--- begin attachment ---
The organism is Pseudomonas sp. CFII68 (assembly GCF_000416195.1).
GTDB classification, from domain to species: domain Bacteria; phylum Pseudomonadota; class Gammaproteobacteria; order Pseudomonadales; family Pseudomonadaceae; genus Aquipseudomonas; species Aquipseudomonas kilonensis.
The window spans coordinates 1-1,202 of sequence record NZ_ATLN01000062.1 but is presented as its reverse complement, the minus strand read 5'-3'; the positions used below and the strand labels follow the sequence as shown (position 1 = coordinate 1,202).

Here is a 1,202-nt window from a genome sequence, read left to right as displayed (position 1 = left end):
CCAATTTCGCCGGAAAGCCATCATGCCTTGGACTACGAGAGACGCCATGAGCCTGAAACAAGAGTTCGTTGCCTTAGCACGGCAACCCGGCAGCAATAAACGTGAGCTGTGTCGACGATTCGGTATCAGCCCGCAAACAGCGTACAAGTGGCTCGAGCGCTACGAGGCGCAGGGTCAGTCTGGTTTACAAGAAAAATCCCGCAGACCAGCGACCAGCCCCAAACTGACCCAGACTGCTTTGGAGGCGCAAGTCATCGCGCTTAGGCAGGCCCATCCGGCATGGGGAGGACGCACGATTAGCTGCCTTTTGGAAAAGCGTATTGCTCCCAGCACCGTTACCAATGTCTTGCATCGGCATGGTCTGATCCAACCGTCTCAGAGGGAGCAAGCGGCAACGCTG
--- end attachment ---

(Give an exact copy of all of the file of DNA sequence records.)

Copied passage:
The organism is Pseudomonas sp. CFII68 (assembly GCF_000416195.1).
GTDB classification, from domain to species: domain Bacteria; phylum Pseudomonadota; class Gammaproteobacteria; order Pseudomonadales; family Pseudomonadaceae; genus Aquipseudomonas; species Aquipseudomonas kilonensis.
The window spans coordinates 1-1,202 of sequence record NZ_ATLN01000062.1 but is presented as its reverse complement, the minus strand read 5'-3'; the positions used below and the strand labels follow the sequence as shown (position 1 = coordinate 1,202).

Here is a 1,202-nt window from a genome sequence, read left to right as displayed (position 1 = left end):
CCAATTTCGCCGGAAAGCCATCATGCCTTGGACTACGAGAGACGCCATGAGCCTGAAACAAGAGTTCGTTGCCTTAGCACGGCAACCCGGCAGCAATAAACGTGAGCTGTGTCGACGATTCGGTATCAGCCCGCAAACAGCGTACAAGTGGCTCGAGCGCTACGAGGCGCAGGGTCAGTCTGGTTTACAAGAAAAATCCCGCAGACCAGCGACCAGCCCCAAACTGACCCAGACTGCTTTGGAGGCGCAAGTCATCGCGCTTAGGCAGGCCCATCCGGCATGGGGAGGACGCACGATTAGCTGCCTTTTGGAAAAGCGTATTGCTCCCAGCACCGTTACCAATGTCTTGCATCGGCATGGTCTGATCCAACCGTCTCAGAGGGAGCAAGCGGCAACGCTG